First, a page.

This remarkable album bears testament to what Arthur Upham Pope described as “the finest collection of Persian carpets owned by a private individual in modern times” (Arthur Upham Pope, Catalogue of a Loan Exhibition of Early Oriental Carpets, Chicago, 1926, p.120). The collection of Charles T. Yerkes comprised thirty carpets, twenty-two of which are now in major institutions, three in private collections, and five whose whereabouts are unknown. Notably, the album includes an illustration of a ‘Polonaise’ carpet which sold as part of the Corcoran collection, Sotheby’s, New York, 5 June 2013, lot 7, the pair to the magnificent Adolphe de Rothschild ‘Polonaise’ in the present sale, see lot 174. Although the condition of the Yerkes 'Polonaise' carpet had significantly deteriorated by the time of its sale, the watercolour illustration showcases the remarkable condition it remained in whilst in Yerkes collection.
Yerkes himself was a philanthropist and entrepreneur who, like other wealthy figures in America at that time, established an important collection of paintings, sculpture and carpets. As was typical of the 19th and early 20th century, Yerkes commissioned a catalogue to be produced of his collection and the present volume was conceived, almost as remarkable as the carpets themselves, both to stimulate envy in others and solidify his reputation as a man of considerable cultivation and wealth.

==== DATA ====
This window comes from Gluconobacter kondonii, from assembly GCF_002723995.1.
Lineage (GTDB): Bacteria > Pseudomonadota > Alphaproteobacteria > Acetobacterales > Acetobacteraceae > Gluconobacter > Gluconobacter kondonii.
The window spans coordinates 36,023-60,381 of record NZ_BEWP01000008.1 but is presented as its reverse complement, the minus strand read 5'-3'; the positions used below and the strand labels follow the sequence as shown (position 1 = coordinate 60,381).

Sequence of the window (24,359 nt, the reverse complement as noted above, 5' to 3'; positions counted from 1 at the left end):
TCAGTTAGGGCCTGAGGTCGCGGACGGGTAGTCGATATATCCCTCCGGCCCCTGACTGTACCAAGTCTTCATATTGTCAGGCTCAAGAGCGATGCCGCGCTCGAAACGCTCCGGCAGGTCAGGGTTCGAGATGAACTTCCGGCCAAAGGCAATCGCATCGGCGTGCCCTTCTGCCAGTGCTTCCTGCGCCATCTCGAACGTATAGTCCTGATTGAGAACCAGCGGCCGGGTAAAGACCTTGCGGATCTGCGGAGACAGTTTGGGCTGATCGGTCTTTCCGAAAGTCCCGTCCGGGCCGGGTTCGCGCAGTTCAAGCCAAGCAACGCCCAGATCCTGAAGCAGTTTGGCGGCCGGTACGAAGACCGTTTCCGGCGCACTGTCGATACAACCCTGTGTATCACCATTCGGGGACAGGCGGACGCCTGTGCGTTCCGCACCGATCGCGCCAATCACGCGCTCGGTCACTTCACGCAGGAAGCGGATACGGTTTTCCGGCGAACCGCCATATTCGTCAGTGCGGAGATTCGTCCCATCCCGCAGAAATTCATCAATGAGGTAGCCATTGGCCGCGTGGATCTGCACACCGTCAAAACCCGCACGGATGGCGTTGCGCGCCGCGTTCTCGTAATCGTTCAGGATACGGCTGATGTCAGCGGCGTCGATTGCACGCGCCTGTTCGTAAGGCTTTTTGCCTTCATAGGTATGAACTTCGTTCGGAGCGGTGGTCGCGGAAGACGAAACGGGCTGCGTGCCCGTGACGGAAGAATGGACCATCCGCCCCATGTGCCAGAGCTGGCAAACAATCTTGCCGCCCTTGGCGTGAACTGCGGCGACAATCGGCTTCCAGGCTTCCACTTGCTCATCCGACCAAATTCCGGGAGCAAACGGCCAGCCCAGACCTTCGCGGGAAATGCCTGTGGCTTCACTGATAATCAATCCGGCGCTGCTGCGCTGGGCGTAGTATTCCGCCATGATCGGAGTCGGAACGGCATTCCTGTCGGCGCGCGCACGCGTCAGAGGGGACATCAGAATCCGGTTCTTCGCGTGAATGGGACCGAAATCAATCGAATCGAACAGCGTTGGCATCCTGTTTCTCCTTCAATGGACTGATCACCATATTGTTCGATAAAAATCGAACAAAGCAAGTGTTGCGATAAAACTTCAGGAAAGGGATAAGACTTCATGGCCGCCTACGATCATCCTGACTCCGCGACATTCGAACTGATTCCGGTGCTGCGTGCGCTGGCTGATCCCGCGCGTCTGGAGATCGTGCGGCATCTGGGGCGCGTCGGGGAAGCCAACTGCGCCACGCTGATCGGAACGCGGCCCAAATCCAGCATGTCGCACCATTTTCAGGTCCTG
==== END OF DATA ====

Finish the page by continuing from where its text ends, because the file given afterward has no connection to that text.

He originally intended to have eleven watercolour albums made depicting each of his favourite carpets in the collection; one volume for his personal collection and the others to be distributed among major museums. In 1900, he commissioned a selection of female artists at the New York School of Applied Design for the task, however, after five years only the present volume of seventeen carpets had been completed before his death in December 1905, and his collection was subsequently sold in 1910. Although little is known of the artists producing these watercolours, the quality of the paintings is impressive both in their detail and in the intensity of texture. Given their quality and accuracy, the watercolours in the present volume were used to illustrate the auction catalogue, along with hand-coloured photographs. The auction of the Yerkes collection in 1910 has been credited with elevating the tastes of American carpet collectors of the early twentieth century, compelling them to view carpets as an art form (Thomas J. Farnham, ‘The Yerkes Collection’, in HALI, no.101, 1998, p.86.)
The illustrations include magnificent and renowned carpets held in museum collections today such as a Safavid animal carpet now in the MET (acc.no. 10.61.2, see also lot 201 in the present sale for a PETAG carpet inspired by this Safavid original), along with the Getty Ardebil carpet, now held in the LACMA (inv.no. 53.50.2). For a further discussion of Charles T. Yerkes and his collection, see the note for lot 174 in the present sale and T. J. Farnham, op.cit, pp.74-87.